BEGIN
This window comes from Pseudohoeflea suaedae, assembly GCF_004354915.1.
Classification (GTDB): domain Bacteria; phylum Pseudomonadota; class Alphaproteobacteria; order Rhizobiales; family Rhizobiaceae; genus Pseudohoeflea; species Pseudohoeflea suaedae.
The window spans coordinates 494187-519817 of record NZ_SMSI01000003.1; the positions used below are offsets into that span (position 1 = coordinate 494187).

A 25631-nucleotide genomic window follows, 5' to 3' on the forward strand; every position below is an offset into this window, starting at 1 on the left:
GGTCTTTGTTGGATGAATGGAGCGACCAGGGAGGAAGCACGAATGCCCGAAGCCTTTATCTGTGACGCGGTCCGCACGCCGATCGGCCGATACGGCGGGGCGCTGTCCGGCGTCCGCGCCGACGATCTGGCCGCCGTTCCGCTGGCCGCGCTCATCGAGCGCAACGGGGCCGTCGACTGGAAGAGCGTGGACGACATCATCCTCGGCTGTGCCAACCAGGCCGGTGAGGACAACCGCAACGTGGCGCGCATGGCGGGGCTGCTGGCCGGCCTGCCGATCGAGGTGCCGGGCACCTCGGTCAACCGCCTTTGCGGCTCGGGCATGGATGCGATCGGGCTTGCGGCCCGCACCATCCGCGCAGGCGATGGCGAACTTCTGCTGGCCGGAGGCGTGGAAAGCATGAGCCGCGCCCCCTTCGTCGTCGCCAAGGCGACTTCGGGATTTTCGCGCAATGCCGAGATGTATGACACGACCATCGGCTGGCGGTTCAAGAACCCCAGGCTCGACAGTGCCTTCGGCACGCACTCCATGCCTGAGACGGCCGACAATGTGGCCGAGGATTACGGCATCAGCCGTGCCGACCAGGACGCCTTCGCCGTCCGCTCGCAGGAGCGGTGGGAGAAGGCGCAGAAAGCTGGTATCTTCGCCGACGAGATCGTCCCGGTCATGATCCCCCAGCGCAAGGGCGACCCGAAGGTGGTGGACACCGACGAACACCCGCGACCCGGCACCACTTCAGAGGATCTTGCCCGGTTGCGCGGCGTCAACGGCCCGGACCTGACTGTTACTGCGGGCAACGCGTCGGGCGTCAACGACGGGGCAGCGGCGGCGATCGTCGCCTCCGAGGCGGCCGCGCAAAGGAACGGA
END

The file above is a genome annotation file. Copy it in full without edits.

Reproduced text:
This window comes from Pseudohoeflea suaedae, assembly GCF_004354915.1.
Classification (GTDB): domain Bacteria; phylum Pseudomonadota; class Alphaproteobacteria; order Rhizobiales; family Rhizobiaceae; genus Pseudohoeflea; species Pseudohoeflea suaedae.
The window spans coordinates 494187-519817 of record NZ_SMSI01000003.1; the positions used below are offsets into that span (position 1 = coordinate 494187).

A 25631-nucleotide genomic window follows, 5' to 3' on the forward strand; every position below is an offset into this window, starting at 1 on the left:
GGTCTTTGTTGGATGAATGGAGCGACCAGGGAGGAAGCACGAATGCCCGAAGCCTTTATCTGTGACGCGGTCCGCACGCCGATCGGCCGATACGGCGGGGCGCTGTCCGGCGTCCGCGCCGACGATCTGGCCGCCGTTCCGCTGGCCGCGCTCATCGAGCGCAACGGGGCCGTCGACTGGAAGAGCGTGGACGACATCATCCTCGGCTGTGCCAACCAGGCCGGTGAGGACAACCGCAACGTGGCGCGCATGGCGGGGCTGCTGGCCGGCCTGCCGATCGAGGTGCCGGGCACCTCGGTCAACCGCCTTTGCGGCTCGGGCATGGATGCGATCGGGCTTGCGGCCCGCACCATCCGCGCAGGCGATGGCGAACTTCTGCTGGCCGGAGGCGTGGAAAGCATGAGCCGCGCCCCCTTCGTCGTCGCCAAGGCGACTTCGGGATTTTCGCGCAATGCCGAGATGTATGACACGACCATCGGCTGGCGGTTCAAGAACCCCAGGCTCGACAGTGCCTTCGGCACGCACTCCATGCCTGAGACGGCCGACAATGTGGCCGAGGATTACGGCATCAGCCGTGCCGACCAGGACGCCTTCGCCGTCCGCTCGCAGGAGCGGTGGGAGAAGGCGCAGAAAGCTGGTATCTTCGCCGACGAGATCGTCCCGGTCATGATCCCCCAGCGCAAGGGCGACCCGAAGGTGGTGGACACCGACGAACACCCGCGACCCGGCACCACTTCAGAGGATCTTGCCCGGTTGCGCGGCGTCAACGGCCCGGACCTGACTGTTACTGCGGGCAACGCGTCGGGCGTCAACGACGGGGCAGCGGCGGCGATCGTCGCCTCCGAGGCGGCCGCGCAAAGGAACGGA